GETTING onto the property ladder has never been tougher for cash-strapped Gen Y.
But as it turns out the great Australian dream wasn’t exactly smooth sailing for Baby Boomers who paid interest rates more than three times higher than compared to today.
While Gen Y is looking down the barrel of years of servicing a loan and actually saving a deposit, Baby Boomers were faced with higher repayments and greater mortgage stress.
In other words it’s harder for Gen Y to get on the ladder but easier than ever before to service a loan compared to Baby Boomers.
According to Property Update figures analysed by financial comparison site finder.com.au it’s a myth to think Baby Boomers had it so easy.
According to research, the average home loan rates rose to 17 per cent in the late 1980s, where the average loan size for owner occupiers in NSW was around $80,000.
This means the weekly repayment of $285.14 would have swallowed up 45 per cent of the average weekly earnings based on a 30-year loan.
While the interest rate today stands at 5.35 per cent, and the average loan is $416,000, the weekly repayments would be $536, which is around 31 per cent of the average weekly income, according to finder research.
While it took the average buyer three years to save a deposit in the 1990s, that is tripled today, taking the average person nine years to save the same deposit.
So who really has it harder and are Gen Y just being a bunch of whingers?
According to Mortgage Choice National spokeswoman Jessica Darnbrough, not exactly, and Gen Y have every reason to feel like buying a home is pretty difficult.
She said figures showed it was easier than years past to service a loan but on the flip side getting onto the property ladder has never been more difficult.
“In Sydney with the average house price being around $800,000 and taking in a 20 per cent deposit, plus costs that’s $180,000,” she said.
“That’s an enormous milestone, especially for first home buyers.”
Ms Darnbrough said she was seeing a definite increase in the number of parents or family acting as guarantor and using their own home as collateral.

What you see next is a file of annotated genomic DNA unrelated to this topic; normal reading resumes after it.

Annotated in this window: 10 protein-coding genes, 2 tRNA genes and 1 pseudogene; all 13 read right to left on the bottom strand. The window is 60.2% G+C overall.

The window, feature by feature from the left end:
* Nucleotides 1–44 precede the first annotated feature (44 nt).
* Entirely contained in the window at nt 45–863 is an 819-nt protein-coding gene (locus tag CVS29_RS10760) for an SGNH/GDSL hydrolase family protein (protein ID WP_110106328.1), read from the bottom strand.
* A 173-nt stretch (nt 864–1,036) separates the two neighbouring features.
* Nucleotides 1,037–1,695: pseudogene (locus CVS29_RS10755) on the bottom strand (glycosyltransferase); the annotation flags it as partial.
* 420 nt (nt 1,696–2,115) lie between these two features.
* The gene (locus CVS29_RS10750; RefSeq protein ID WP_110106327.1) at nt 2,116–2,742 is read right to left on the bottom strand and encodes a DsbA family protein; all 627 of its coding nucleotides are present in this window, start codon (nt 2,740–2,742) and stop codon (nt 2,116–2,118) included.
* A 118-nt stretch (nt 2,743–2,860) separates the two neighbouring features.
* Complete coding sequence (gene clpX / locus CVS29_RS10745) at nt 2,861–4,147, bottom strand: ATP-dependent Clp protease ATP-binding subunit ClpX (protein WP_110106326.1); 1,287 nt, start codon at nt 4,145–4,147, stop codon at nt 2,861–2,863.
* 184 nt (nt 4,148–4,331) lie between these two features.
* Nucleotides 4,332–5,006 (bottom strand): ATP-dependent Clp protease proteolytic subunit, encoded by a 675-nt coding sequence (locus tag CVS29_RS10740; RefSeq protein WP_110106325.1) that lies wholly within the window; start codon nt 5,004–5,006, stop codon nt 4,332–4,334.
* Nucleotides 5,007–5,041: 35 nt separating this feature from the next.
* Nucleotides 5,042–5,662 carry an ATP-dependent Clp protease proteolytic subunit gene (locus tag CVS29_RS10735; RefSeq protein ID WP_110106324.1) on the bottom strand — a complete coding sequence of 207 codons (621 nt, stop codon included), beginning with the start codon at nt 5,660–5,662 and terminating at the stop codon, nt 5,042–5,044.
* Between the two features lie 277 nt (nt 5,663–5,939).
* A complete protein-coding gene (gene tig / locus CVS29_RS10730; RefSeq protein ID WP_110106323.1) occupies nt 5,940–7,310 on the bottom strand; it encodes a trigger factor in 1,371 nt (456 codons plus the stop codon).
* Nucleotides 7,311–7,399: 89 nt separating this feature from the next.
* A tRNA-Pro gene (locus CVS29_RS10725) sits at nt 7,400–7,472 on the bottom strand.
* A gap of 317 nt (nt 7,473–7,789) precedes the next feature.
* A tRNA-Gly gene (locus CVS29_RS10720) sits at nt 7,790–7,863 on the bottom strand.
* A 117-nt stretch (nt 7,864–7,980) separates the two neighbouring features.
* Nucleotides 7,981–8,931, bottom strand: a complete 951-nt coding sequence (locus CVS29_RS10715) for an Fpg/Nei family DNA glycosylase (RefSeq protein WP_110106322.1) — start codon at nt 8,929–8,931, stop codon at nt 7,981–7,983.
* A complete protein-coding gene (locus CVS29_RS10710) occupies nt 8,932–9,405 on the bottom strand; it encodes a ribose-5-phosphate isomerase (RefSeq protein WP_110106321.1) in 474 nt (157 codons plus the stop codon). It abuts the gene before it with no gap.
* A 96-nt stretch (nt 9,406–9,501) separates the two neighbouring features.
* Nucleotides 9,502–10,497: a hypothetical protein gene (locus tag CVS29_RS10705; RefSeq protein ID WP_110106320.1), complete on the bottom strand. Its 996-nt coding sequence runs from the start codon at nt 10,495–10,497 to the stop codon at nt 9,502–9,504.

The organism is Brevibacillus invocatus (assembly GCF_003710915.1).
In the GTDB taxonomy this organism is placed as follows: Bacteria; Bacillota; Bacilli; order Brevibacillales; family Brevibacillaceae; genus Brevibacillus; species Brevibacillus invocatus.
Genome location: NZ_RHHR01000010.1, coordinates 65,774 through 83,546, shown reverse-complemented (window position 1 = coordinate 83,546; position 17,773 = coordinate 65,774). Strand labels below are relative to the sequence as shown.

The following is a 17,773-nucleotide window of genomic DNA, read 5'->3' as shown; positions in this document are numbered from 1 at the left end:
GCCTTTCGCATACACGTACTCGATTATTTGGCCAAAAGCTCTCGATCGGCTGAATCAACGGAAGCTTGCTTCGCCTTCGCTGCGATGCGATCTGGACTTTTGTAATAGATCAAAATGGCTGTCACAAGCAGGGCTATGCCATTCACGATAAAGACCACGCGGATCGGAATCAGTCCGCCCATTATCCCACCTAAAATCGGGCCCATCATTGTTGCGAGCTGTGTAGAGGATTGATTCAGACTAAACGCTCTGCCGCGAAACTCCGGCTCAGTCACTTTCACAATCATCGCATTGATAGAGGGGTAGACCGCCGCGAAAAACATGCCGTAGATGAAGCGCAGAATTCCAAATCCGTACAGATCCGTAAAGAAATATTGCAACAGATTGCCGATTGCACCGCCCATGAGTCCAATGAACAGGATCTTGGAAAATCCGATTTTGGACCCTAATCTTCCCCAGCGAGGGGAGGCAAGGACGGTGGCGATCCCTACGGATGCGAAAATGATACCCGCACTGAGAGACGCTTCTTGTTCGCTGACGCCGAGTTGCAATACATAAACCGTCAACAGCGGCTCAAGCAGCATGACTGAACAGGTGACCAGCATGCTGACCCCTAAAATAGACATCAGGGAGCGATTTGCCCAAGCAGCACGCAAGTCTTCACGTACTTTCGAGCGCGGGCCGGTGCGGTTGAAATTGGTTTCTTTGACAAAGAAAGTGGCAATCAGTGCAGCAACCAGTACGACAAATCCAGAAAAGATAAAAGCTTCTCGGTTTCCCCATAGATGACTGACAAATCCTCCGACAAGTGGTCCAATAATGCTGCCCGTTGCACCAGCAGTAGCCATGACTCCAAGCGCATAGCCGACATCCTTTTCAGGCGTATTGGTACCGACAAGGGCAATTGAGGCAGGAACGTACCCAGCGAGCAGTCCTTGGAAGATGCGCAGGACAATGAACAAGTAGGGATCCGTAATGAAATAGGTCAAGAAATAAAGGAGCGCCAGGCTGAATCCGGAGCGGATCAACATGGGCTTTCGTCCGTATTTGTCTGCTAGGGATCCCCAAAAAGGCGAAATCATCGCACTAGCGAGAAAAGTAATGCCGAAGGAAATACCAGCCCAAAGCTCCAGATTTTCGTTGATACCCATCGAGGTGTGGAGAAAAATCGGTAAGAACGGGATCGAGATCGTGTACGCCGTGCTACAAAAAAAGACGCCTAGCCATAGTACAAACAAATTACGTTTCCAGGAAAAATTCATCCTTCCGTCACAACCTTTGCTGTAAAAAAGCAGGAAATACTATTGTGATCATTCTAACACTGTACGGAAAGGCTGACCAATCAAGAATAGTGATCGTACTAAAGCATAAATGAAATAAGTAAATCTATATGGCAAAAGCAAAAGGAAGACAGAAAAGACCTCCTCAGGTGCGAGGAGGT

“But once people are actually on the ladder, servicing the mortgage isn’t as difficult,” she said.
She said their data suggested that Australian borrowers were finding it easier than ever before to service their mortgage on a monthly basis — thanks to the record low interest rates.
“According to data from Mortgage Choice, 37.9 per cent of borrowers in 2016 said they currently contribute more than 30 per cent of their income to their mortgage — putting them in mortgage stress,” she said.
“Not only is this down from 41.7 per cent in 2015, but it is the lowest percentage we have ever seen.”
ABC Bullion chief economist Jordan Eliseo agreed things were tough for Baby Boomers buying property as they were forced to deal with very high interest rates from day one.
However he said they had one huge benefit and while servicing a mortgage for Gen Y may be easier they faced other risks.
“Over the last two decades, they’ve (Baby Boomers) benefited both from the decline in interest rates, and the huge rise in property values,” he told news.com.au
“Gen Y are paying the highest prices on record, and if interest rates rise they will face higher payments and lower prices, a complete reversal of the fortune the prior generation enjoyed.
“The other complicating factor is superannuation.
“Today’s generation is forced to put 9.5 per cent of their income into super, which wasn’t the case back in the late ‘80s.
“That is a major factor considering one now needs nine years to save for a deposit compared to just three back in 1989.”
Finder.com.au money expert Bessie Hassan told news.com.au it was no surprise Gen Y were struggling to get on the ladder.
“It would take a Gen Y person more than 16 years of saving at this rate to avoid mortgage lender’s insurance in Sydney,” she said.
“This is based on saving a 20 per cent deposit for a house matching Sydney’s current median price of $995,804.”
Ms Hassan also said figures from the Australian Bureau of Statistics showed that the number of first home buyers had been dropping consistently since September 2012, when it peaked at 19 per cent.
“The latest figures (February 2016) show first home buyers now account for just 13.4 per cent of all home loans financed,” she said.
“This shows that first home buyers are having an increasingly tougher time entering the property market.”
The findings and comments come as Australia has been classified as severely unaffordable in a ranking of markets across the world by ratio of median house price to median income.
The 12th Demographia International Housing Affordability Survey for the last quarter of 2015 found Sydney was the second worst market on the planet, just behind Hong Kong.
The survey also found even places in regional Australia were less affordable than big cities such as New York and London, adding strength to the argument that it’s never been harder to buy and save for property.
Median house prices need to be no more than three times median income for a market to be classified as affordable according to the ranking.
But in Sydney, prices were 12.2 times the median salary, Melbourne 9.7, and the regional NSW city of Tweed Heads was 9.3.